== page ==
2. ryan says:


    i read thestack magazine and i read jon walls article about his ball handling he tells some good stuff like ‘” you need to keep you handle tight so no one can rip you”and when you get all the moves down it is impossible to lose the ball as fast as you go it dont matter

  3. ryan says:

    the espn magaize i read one of the gold articles tools of the trade, it says it makes a different one what driver you would use during a game or practice.the clubs are few inches longer so it makes a difference

  4. ryan says:


    the hoops magaize the article of undeniable. it tells about wo was all in the class of 2013 tell about how they trained that magaze is very interesting to me.

  5. ryan says:


    i read the hoop magize the article about the basketball by devin thomas they talk about when he gratulated they also talked about when he played in high schjool and how much points they earned its also a good article.

  6. A47238 says:

    I think that this is a very well thought out and very detailed research. I would never have thought that jumping would help the construction of you body just as well as squatting. And jumping in succesion until it burns helps improve muscle mass as well. I also did not know that jumping can help your metabolism. Thank you Jill Coleman for writing this very informative article.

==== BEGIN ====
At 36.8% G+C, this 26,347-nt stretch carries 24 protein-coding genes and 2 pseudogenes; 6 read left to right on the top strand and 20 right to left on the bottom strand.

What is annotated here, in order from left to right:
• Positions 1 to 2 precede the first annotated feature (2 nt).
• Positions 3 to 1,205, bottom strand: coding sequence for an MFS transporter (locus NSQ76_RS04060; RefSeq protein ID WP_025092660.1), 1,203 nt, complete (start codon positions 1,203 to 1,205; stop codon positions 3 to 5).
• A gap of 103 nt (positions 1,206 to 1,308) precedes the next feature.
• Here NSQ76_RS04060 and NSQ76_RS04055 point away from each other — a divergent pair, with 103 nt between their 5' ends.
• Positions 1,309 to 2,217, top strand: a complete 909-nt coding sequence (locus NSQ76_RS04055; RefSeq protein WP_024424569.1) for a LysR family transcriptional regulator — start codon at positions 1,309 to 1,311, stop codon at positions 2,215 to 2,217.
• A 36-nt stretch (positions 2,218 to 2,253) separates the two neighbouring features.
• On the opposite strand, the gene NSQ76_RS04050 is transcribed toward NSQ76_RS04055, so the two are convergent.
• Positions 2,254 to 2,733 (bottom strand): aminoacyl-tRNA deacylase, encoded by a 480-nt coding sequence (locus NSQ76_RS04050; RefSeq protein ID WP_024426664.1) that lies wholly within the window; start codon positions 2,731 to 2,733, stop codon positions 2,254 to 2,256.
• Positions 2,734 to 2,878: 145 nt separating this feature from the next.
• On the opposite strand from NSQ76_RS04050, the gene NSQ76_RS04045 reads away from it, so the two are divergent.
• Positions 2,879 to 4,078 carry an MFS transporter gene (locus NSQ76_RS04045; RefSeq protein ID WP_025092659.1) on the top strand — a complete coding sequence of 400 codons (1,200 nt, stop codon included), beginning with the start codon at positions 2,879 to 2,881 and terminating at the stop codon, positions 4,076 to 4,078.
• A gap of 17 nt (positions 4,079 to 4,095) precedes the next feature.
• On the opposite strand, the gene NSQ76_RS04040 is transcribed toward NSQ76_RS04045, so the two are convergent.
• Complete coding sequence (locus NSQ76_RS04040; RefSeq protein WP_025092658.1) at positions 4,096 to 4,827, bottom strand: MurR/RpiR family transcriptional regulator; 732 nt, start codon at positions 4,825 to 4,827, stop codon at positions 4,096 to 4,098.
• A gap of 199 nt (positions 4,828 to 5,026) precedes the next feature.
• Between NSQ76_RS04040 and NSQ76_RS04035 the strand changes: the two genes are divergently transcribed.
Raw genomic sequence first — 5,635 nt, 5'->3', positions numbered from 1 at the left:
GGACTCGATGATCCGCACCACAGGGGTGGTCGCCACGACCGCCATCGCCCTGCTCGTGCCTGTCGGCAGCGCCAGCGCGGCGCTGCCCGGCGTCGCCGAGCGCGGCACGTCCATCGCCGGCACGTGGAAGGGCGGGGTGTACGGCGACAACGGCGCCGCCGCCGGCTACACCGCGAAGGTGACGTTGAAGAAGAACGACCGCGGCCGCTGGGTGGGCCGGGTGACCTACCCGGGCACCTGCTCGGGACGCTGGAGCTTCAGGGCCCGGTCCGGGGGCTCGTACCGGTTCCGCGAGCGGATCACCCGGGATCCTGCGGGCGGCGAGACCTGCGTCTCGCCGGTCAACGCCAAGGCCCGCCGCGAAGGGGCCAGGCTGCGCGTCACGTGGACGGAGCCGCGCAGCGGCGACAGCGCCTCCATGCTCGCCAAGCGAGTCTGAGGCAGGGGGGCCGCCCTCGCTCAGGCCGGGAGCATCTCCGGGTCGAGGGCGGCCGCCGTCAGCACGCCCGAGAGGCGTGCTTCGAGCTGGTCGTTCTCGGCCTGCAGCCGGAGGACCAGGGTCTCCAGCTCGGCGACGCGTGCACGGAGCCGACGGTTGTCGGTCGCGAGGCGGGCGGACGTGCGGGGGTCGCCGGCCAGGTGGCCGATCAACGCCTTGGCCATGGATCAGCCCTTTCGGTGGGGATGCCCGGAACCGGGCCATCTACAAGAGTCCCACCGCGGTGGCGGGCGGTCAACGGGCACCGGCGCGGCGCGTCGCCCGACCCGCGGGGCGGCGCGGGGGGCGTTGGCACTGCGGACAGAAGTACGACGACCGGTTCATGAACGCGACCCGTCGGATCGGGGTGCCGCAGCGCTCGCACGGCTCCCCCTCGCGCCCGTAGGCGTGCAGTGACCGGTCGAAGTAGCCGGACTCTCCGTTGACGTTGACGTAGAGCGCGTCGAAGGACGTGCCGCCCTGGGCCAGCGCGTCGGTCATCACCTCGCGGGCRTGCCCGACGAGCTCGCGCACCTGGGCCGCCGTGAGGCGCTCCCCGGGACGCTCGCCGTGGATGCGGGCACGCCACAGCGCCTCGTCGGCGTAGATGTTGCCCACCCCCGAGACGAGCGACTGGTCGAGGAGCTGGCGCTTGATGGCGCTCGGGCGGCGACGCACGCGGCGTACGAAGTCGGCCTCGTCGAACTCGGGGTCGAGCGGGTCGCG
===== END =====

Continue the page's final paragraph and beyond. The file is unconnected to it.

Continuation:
7. A76321 says:

    I read the article about the question “When lifting, how many reps should i do to make sure I get a good workout?” It say if your main goal is to get stronger, 3 to 5 sets of 4 to 8 reps. If you want to increase muscle size and increasing power. Do 3 to 5 sets of 3 to 5 reps using heavy weight. Also you always want to challenge your muscles and switch it up every 3 to 4 weeks.

  8. A24325 says:

    If you are an athlete now, or plan to great things in the world of athletics, you never use tobacco, EVER! Their are many reasons to why you should never smoke in the first place, and here are some examples:
    – Less inflammatory in the joints, and less pain in them as well.
    – Less back pain
    – A longer, and better sleep
    – Better, and stronger lungs
    All of these are important aspects to an athlete. With the use of Tobacco, or a big one for our school (CHEW!!), it can deprieve an athlete the ability to perform better if they were not using.

  9. A24325 says:

    We all know we want to be faster, someway, and somehow. You could be the fastest kid in the school and still say, “I want to be faster, or build better quickness, atleast.” And a way to do that, is to use “Mini Hurdles.”
    In most sports, you have to go from 0 to 60 in a few steps. This process is called Acceleration. Again, a way to build this is to use the mini hurdles.
    FIRST DRILL-Line up 4 to 6 hurdles in a row, and have the beginning one about 1.5 feet infront of you. (Add a foot in between each hurdle along the line of hurdles.)